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Orangeburg man accused of trying to kill his wife, her sister
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Orangeburg man accused of trying to kill his wife, her sister

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An Orangeburg man is accused of shooting his wife in the neck and hand and her sister in the hand.

Marion Kenneth Hampton, 53, of 102 Sonic Drive, is charged with possession of a weapon during the commission of a violent crime and two counts of attempted murder.

Hampton’s wife told deputies that she and her sister were lying in a bed at 1:30 a.m. Sunday when he came home intoxicated, stormed into the bedroom and began to argue, according to an Orangeburg County Sheriff’s Office incident report.

Hampton demanded to know where she and her sister had been all day, his wife said. She said she’d been at home.

The incident report claims that Hampton became “extremely irate and began screaming and yelling.”

Hampton’s wife alleges that he pulled out a revolver and shot her in the neck.

When she put her arms up to defend herself, Hampton allegedly fired again with a bullet going through her left palm.

The woman’s sister screamed and tried to defend her, the report states.

Hampton allegedly fired again, grazing her on the left thumb.

Warrants allege, “Hampton leveled the pistol at her and repeatedly pulled the trigger attempting to shoot her again.”

Hampton left in a silver 2014 Chrysler 200, the report states.

Orangeburg County EMS transported both women to the Regional Medical Center.

The wife underwent surgery for the bullet wound to her neck.

Both women are expected to recover.

Hampton remains at the Orangeburg County Detention Center after his arraignment on Friday.

A circuit judge may consider setting his bond at a later date.

If convicted of attempted murder, Hampton faces up to 30 years in prison.

Hampton has a criminal record in Orangeburg County that dates back to December 1988, when a judge sentenced him to time served for interference with the operation of a school bus.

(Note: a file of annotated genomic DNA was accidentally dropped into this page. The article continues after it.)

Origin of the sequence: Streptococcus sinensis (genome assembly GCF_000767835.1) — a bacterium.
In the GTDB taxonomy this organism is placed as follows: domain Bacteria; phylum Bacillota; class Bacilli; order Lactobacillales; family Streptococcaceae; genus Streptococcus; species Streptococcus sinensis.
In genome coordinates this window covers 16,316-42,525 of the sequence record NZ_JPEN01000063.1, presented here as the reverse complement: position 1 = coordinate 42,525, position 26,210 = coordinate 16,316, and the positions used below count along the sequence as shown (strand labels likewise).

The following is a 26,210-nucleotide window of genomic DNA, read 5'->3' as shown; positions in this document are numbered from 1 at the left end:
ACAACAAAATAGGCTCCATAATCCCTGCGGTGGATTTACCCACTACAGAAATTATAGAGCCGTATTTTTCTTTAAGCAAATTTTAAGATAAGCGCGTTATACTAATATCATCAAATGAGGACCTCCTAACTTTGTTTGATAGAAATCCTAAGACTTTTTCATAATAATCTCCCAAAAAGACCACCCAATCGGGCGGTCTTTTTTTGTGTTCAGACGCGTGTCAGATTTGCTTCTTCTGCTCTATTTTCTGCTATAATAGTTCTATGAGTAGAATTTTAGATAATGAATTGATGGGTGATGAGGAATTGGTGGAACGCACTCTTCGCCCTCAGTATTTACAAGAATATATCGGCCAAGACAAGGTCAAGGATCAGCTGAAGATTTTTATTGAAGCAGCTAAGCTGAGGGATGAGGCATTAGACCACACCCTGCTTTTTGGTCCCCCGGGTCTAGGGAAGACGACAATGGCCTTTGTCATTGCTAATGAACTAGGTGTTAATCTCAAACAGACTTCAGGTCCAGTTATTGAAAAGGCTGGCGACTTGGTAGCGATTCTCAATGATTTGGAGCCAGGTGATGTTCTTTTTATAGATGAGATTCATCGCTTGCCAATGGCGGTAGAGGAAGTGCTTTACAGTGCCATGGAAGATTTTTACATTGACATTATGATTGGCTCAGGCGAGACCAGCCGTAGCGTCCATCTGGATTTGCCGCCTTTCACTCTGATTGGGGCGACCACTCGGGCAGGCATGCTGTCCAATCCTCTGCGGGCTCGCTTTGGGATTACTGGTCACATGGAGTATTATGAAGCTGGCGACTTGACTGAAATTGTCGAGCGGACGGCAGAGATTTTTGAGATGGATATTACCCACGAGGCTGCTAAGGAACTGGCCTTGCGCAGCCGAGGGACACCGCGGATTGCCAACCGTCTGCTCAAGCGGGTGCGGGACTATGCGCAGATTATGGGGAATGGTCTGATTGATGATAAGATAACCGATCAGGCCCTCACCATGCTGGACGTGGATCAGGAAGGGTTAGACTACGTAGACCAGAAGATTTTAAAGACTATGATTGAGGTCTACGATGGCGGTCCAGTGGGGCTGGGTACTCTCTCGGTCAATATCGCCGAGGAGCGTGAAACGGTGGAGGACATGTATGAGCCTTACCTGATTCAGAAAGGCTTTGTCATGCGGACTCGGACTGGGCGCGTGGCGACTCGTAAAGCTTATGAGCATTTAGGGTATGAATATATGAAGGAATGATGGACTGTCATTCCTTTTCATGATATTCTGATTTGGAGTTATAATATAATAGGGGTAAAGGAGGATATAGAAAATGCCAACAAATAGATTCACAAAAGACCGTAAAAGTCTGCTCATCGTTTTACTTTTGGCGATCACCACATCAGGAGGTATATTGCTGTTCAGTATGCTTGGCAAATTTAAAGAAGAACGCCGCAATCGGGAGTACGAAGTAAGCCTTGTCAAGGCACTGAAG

Then in 1990, Hampton was convicted of public disorderly conduct and obtaining property under false pretenses.

In 1992, he received a trespassing conviction.

A year later, Hampton was convicted of assault and battery of a high and aggravated nature. A judge sentenced him to eight years in prison, suspended to five years of probation and 500 hours of public service employment.

In 1996, he was convicted of first-offense driving under suspension and driving with an open container of beer or wine.

A year later, his probation was revoked for a conviction of first-offense failure to stop for blue light.

In 2009, Hampton was convicted of driving under suspension.

In 2011, he was convicted of first-degree criminal domestic violence and a judge ordered him to complete a batterer’s treatment program.

Also that year, he was convicted of first-offense driving under the influence with a .08 blood alcohol concentration, second-offense driving under suspension, transporting alcohol in a motor vehicle with seal broken and open container of beer or wine.

The next year, Hampton was convicted of criminal domestic violence of a high and aggravated nature. A circuit judge sentenced him to eight years in prison.

In 2017, Hampton was convicted of third-degree assault and battery.

The next year, his probation was revoked for a second-degree domestic violence conviction.

Hampton was on bond for a pending charge of first-degree domestic violence from April 10, 2019 at the time of the recent shooting incident.

Contact the writer: mbrown@timesanddemocrat.com or 803-533-5545. Follow on Twitter: @MRBrownTandD.

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